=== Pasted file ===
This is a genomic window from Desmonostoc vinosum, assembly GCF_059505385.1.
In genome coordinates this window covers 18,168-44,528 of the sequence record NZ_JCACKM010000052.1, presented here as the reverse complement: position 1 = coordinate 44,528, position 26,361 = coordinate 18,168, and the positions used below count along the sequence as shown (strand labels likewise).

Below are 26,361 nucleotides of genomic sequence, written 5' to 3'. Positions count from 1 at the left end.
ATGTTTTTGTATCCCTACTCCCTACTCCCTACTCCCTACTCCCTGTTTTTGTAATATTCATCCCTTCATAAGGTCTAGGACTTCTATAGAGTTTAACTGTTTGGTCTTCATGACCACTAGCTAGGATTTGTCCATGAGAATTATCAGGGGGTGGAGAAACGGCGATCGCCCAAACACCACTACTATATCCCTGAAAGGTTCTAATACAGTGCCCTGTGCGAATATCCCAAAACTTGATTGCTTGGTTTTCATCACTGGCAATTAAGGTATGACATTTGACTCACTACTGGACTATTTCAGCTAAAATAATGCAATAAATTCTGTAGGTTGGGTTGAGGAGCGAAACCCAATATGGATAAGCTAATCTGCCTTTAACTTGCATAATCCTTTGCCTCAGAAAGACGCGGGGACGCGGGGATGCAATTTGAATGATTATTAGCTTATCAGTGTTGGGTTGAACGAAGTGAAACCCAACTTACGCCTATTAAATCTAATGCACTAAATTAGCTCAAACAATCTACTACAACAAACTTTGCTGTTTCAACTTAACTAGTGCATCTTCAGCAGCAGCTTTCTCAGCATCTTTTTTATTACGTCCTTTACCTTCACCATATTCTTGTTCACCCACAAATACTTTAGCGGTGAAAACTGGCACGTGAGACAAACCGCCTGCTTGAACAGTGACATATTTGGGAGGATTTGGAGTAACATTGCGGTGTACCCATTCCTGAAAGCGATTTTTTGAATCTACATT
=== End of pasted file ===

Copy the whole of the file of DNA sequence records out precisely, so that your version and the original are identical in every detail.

This is a genomic window from Desmonostoc vinosum, assembly GCF_059505385.1.
In genome coordinates this window covers 18,168-44,528 of the sequence record NZ_JCACKM010000052.1, presented here as the reverse complement: position 1 = coordinate 44,528, position 26,361 = coordinate 18,168, and the positions used below count along the sequence as shown (strand labels likewise).

Below are 26,361 nucleotides of genomic sequence, written 5' to 3'. Positions count from 1 at the left end.
ATGTTTTTGTATCCCTACTCCCTACTCCCTACTCCCTACTCCCTGTTTTTGTAATATTCATCCCTTCATAAGGTCTAGGACTTCTATAGAGTTTAACTGTTTGGTCTTCATGACCACTAGCTAGGATTTGTCCATGAGAATTATCAGGGGGTGGAGAAACGGCGATCGCCCAAACACCACTACTATATCCCTGAAAGGTTCTAATACAGTGCCCTGTGCGAATATCCCAAAACTTGATTGCTTGGTTTTCATCACTGGCAATTAAGGTATGACATTTGACTCACTACTGGACTATTTCAGCTAAAATAATGCAATAAATTCTGTAGGTTGGGTTGAGGAGCGAAACCCAATATGGATAAGCTAATCTGCCTTTAACTTGCATAATCCTTTGCCTCAGAAAGACGCGGGGACGCGGGGATGCAATTTGAATGATTATTAGCTTATCAGTGTTGGGTTGAACGAAGTGAAACCCAACTTACGCCTATTAAATCTAATGCACTAAATTAGCTCAAACAATCTACTACAACAAACTTTGCTGTTTCAACTTAACTAGTGCATCTTCAGCAGCAGCTTTCTCAGCATCTTTTTTATTACGTCCTTTACCTTCACCATATTCTTGTTCACCCACAAATACTTTAGCGGTGAAAACTGGCACGTGAGACAAACCGCCTGCTTGAACAGTGACATATTTGGGAGGATTTGGAGTAACATTGCGGTGTACCCATTCCTGAAAGCGATTTTTTGAATCTACATT